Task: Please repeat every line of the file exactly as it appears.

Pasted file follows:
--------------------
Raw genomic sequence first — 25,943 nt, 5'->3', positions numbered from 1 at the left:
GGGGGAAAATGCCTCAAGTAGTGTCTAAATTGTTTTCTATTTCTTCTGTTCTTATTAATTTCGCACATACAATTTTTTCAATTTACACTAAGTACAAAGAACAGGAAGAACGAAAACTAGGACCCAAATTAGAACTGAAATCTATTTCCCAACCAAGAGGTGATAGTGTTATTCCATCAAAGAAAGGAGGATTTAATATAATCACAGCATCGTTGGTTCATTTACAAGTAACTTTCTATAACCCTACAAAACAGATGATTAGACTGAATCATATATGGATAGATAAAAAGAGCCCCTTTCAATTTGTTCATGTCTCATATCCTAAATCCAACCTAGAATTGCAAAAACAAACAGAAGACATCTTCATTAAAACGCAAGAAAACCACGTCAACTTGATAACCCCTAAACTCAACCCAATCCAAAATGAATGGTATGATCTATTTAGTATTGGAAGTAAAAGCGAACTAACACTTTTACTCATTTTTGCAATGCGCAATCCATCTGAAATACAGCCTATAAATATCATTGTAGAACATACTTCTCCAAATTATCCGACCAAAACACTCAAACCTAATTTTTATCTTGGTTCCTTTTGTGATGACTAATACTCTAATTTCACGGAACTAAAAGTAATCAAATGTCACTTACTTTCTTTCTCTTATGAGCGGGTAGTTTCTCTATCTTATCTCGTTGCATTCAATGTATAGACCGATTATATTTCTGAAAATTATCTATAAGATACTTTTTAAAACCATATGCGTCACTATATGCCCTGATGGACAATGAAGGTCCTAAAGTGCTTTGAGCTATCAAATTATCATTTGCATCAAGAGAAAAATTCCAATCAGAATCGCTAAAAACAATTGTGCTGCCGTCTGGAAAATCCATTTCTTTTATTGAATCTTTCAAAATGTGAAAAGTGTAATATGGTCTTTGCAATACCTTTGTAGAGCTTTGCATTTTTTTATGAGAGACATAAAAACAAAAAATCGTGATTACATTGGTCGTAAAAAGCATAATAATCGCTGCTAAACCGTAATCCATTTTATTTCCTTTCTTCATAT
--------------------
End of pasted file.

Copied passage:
Raw genomic sequence first — 25,943 nt, 5'->3', positions numbered from 1 at the left:
GGGGGAAAATGCCTCAAGTAGTGTCTAAATTGTTTTCTATTTCTTCTGTTCTTATTAATTTCGCACATACAATTTTTTCAATTTACACTAAGTACAAAGAACAGGAAGAACGAAAACTAGGACCCAAATTAGAACTGAAATCTATTTCCCAACCAAGAGGTGATAGTGTTATTCCATCAAAGAAAGGAGGATTTAATATAATCACAGCATCGTTGGTTCATTTACAAGTAACTTTCTATAACCCTACAAAACAGATGATTAGACTGAATCATATATGGATAGATAAAAAGAGCCCCTTTCAATTTGTTCATGTCTCATATCCTAAATCCAACCTAGAATTGCAAAAACAAACAGAAGACATCTTCATTAAAACGCAAGAAAACCACGTCAACTTGATAACCCCTAAACTCAACCCAATCCAAAATGAATGGTATGATCTATTTAGTATTGGAAGTAAAAGCGAACTAACACTTTTACTCATTTTTGCAATGCGCAATCCATCTGAAATACAGCCTATAAATATCATTGTAGAACATACTTCTCCAAATTATCCGACCAAAACACTCAAACCTAATTTTTATCTTGGTTCCTTTTGTGATGACTAATACTCTAATTTCACGGAACTAAAAGTAATCAAATGTCACTTACTTTCTTTCTCTTATGAGCGGGTAGTTTCTCTATCTTATCTCGTTGCATTCAATGTATAGACCGATTATATTTCTGAAAATTATCTATAAGATACTTTTTAAAACCATATGCGTCACTATATGCCCTGATGGACAATGAAGGTCCTAAAGTGCTTTGAGCTATCAAATTATCATTTGCATCAAGAGAAAAATTCCAATCAGAATCGCTAAAAACAATTGTGCTGCCGTCTGGAAAATCCATTTCTTTTATTGAATCTTTCAAAATGTGAAAAGTGTAATATGGTCTTTGCAATACCTTTGTAGAGCTTTGCATTTTTTTATGAGAGACATAAAAACAAAAAATCGTGATTACATTGGTCGTAAAAAGCATAATAATCGCTGCTAAACCGTAATCCATTTTATTTCCTTTCTTCATAT